She was the first transgender girl I think I loved. I didn’t even consider how anyone else felt except me and her. But it soon became clear that she was a pathological liar and more of a fantasy than a realistic partner.
Let’s move on to the second girl I felt something for, Anastasia. I met her though a mutual friend. I think all three of us spent a Saturday drinking and watching movies at my apartment. She was sitting at one end of my three-seat sofa with me at the other. I think our feet were touching. Later on she got up to get a drink and then we were sitting on the same seat of the sofa. I was attracted to her from the moment I saw her at my door. As the afternoon passed, the touching became fondling, as the alcohol flowed the inhibitions and the fact that there was a third person in the room drifted away. I’m not entirely sure when our mutual friend left, but she did.
Now I can only describe this next “scene” as something resembling frightened teenagers experimenting, except I was 24. Both of us had our jeans undone and hands down each other’s pants. I think it would have been fair to say because of the mutual attraction we were both nervous as hell.
The braver one of us (I forget who) pulled the other’s penis free of their underwear. The other followed, and soon our jeans were off, and my penis was in her mouth.
I’m going to interject before this next part. This isn’t actually the first time I sucked someone’s cock. I did that the first time I had anal sex with a transgender woman. I didn’t mention it though because it felt forced the first time and I regret the entire experience. I feel ashamed that my first time was so rushed, forced and painful; it lacked the romance I had imagined and anticipated.
Back to the story: I pulled her close to me, kissed her as to say I am okay with all of this and slid down the sofa before taking her cock in my mouth. This was an entirely different, slower, erotic and intimate experience. I really liked this girl; we connected, and there wasn’t a single thought about what I was doing or what it meant in my head — just a beautiful moment between me and Anastasia.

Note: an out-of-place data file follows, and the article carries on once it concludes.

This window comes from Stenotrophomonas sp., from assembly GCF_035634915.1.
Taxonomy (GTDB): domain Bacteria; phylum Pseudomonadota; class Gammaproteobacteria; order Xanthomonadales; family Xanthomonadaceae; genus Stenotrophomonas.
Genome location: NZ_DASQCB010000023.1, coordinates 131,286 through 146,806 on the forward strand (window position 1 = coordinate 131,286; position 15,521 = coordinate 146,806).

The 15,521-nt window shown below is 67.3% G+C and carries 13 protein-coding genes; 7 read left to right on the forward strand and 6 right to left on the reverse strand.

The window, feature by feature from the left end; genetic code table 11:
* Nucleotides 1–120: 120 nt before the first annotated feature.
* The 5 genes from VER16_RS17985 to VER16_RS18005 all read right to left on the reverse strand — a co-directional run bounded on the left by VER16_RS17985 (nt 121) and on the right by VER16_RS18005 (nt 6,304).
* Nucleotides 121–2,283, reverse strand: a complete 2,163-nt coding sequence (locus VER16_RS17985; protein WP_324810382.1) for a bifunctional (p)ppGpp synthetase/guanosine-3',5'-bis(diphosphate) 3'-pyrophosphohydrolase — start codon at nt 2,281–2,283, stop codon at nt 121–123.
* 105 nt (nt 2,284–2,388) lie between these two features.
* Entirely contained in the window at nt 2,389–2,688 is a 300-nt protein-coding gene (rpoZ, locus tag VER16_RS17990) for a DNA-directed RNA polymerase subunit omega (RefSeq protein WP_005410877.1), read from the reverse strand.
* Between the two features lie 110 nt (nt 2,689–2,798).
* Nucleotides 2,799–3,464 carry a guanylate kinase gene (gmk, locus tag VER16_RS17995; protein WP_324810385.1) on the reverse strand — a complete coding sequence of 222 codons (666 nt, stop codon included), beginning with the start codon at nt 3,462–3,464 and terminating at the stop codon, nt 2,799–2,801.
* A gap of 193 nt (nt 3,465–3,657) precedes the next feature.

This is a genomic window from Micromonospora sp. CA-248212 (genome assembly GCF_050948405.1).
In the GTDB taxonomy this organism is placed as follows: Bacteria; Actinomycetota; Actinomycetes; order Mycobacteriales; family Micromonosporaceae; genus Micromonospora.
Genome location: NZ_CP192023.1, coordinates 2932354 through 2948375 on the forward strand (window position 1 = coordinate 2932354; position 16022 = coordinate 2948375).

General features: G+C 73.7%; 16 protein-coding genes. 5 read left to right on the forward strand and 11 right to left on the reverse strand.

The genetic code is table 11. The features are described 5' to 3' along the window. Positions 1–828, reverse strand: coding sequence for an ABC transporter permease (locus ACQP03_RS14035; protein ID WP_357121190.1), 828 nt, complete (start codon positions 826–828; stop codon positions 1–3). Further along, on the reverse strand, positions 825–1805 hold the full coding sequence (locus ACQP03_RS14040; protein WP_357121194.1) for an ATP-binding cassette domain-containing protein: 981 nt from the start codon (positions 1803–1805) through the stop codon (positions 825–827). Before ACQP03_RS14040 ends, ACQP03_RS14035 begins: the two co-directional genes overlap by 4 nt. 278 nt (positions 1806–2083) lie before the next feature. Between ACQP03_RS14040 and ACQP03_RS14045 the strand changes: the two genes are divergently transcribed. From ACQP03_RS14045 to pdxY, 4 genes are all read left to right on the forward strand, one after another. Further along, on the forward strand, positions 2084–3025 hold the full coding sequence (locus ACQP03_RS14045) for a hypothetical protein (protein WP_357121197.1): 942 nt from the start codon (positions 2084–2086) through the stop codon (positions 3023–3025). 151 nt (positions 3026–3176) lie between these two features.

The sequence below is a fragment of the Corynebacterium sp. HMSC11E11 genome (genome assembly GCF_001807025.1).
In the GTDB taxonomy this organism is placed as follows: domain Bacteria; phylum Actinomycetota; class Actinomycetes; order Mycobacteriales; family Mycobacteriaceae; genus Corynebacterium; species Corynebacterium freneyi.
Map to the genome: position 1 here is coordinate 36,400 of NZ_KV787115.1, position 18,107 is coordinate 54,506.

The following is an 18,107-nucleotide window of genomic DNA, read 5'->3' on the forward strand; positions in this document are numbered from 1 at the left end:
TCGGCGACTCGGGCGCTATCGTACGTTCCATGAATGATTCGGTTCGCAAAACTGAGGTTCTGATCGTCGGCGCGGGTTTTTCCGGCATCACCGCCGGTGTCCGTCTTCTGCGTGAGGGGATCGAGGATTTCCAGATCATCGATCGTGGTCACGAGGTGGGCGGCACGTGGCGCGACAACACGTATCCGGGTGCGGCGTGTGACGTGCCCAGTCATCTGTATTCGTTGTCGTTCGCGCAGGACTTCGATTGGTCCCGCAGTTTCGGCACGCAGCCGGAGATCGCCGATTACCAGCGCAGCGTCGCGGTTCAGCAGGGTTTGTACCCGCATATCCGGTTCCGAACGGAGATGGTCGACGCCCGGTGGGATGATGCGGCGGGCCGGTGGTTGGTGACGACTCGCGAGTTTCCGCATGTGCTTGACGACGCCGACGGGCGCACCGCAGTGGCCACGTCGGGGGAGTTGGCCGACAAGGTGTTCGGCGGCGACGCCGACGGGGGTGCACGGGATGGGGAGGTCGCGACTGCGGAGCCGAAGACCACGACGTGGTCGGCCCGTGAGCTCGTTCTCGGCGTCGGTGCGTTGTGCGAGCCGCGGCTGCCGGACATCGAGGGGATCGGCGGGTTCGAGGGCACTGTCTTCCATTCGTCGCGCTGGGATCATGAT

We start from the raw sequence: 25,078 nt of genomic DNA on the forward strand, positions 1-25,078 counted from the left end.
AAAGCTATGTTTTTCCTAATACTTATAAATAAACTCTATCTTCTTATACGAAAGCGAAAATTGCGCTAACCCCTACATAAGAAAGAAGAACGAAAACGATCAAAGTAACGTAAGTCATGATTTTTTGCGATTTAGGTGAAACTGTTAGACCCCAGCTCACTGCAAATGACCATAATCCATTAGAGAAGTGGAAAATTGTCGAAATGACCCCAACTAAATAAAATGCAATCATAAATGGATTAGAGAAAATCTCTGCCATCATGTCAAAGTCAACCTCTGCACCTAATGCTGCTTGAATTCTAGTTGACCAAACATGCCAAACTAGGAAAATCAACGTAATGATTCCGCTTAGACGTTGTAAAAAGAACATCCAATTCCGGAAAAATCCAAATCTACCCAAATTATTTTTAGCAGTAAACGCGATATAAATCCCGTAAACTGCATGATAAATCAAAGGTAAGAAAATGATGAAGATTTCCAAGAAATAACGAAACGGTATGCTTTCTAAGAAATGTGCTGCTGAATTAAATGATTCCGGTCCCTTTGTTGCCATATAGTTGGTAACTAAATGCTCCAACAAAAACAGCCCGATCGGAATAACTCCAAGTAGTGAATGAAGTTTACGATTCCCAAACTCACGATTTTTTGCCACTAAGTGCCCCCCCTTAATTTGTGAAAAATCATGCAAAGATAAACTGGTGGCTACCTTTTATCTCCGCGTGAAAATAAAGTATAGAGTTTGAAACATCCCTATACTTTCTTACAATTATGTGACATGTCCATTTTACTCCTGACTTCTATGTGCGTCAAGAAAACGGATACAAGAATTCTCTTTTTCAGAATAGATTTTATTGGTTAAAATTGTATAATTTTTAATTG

That night we slept together, in the literal sense – nothing happened sexually. We were both a bit drunk and she was transitioning. I wasn’t sure if there was some sort of “who goes first” etiquette I was unaware of. It felt crude to ask, so I held her until she fell asleep. If I said I didn’t regret letting the day end that way I would be a liar. I will regret that for the rest of my life. I will always remember how attracted I was to her; I will never forget how quickly that feeling of ease developed between us and I will always regret it never became something more.
What followed for her was an abusive boyfriend and a reoccurring drug addiction. You might ask why we didn’t have a relationship. Truth be told, as smitten with her as I was, that Saturday I was still in a relationship with someone else. I betrayed someone I loved for her. I was confused and cowardly. I should have ended my relationship that I was clearly unhappy with and started seeing her – but love and relationships aren’t that simple. I didn’t, and she met someone else who was an abusive asshole. I will always feel directly responsible for that happening – she deserves so much more.
Anastasia is one of the kindest, sweetest and most genuine people I know. I’m proud I can call her my friend.
I find it difficult to categorically know how I feel about a situation — that is; how I truly feel, and not some romanticised remnant of a feeling that I’m morphing into something else. I never know if I should be with one person or another.